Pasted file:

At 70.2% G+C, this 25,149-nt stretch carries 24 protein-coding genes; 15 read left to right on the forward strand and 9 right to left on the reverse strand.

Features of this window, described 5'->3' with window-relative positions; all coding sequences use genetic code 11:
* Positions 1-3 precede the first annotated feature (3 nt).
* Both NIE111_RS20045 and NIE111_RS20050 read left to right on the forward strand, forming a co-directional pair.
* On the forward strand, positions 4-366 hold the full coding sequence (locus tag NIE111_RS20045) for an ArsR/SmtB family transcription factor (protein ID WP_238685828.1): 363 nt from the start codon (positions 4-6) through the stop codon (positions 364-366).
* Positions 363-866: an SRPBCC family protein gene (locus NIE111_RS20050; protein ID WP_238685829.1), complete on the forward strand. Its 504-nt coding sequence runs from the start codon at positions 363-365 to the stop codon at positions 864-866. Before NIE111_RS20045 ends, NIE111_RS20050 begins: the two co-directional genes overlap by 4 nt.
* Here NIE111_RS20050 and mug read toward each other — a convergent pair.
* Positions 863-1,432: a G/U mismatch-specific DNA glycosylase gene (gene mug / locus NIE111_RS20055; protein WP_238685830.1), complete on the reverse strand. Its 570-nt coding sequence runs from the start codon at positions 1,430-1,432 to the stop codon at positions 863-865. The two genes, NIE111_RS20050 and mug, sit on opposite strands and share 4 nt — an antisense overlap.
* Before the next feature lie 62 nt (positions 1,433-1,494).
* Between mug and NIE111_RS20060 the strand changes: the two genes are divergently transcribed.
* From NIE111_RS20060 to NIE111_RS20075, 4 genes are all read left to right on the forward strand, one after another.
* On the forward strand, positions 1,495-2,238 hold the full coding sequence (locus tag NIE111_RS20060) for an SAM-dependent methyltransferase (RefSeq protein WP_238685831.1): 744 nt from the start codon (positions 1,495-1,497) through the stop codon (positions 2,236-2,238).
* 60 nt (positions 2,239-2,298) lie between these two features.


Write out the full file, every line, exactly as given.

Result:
At 70.2% G+C, this 25,149-nt stretch carries 24 protein-coding genes; 15 read left to right on the forward strand and 9 right to left on the reverse strand.

Features of this window, described 5'->3' with window-relative positions; all coding sequences use genetic code 11:
* Positions 1-3 precede the first annotated feature (3 nt).
* Both NIE111_RS20045 and NIE111_RS20050 read left to right on the forward strand, forming a co-directional pair.
* On the forward strand, positions 4-366 hold the full coding sequence (locus tag NIE111_RS20045) for an ArsR/SmtB family transcription factor (protein ID WP_238685828.1): 363 nt from the start codon (positions 4-6) through the stop codon (positions 364-366).
* Positions 363-866: an SRPBCC family protein gene (locus NIE111_RS20050; protein ID WP_238685829.1), complete on the forward strand. Its 504-nt coding sequence runs from the start codon at positions 363-365 to the stop codon at positions 864-866. Before NIE111_RS20045 ends, NIE111_RS20050 begins: the two co-directional genes overlap by 4 nt.
* Here NIE111_RS20050 and mug read toward each other — a convergent pair.
* Positions 863-1,432: a G/U mismatch-specific DNA glycosylase gene (gene mug / locus NIE111_RS20055; protein WP_238685830.1), complete on the reverse strand. Its 570-nt coding sequence runs from the start codon at positions 1,430-1,432 to the stop codon at positions 863-865. The two genes, NIE111_RS20050 and mug, sit on opposite strands and share 4 nt — an antisense overlap.
* Before the next feature lie 62 nt (positions 1,433-1,494).
* Between mug and NIE111_RS20060 the strand changes: the two genes are divergently transcribed.
* From NIE111_RS20060 to NIE111_RS20075, 4 genes are all read left to right on the forward strand, one after another.
* On the forward strand, positions 1,495-2,238 hold the full coding sequence (locus tag NIE111_RS20060) for an SAM-dependent methyltransferase (RefSeq protein WP_238685831.1): 744 nt from the start codon (positions 1,495-1,497) through the stop codon (positions 2,236-2,238).
* 60 nt (positions 2,239-2,298) lie between these two features.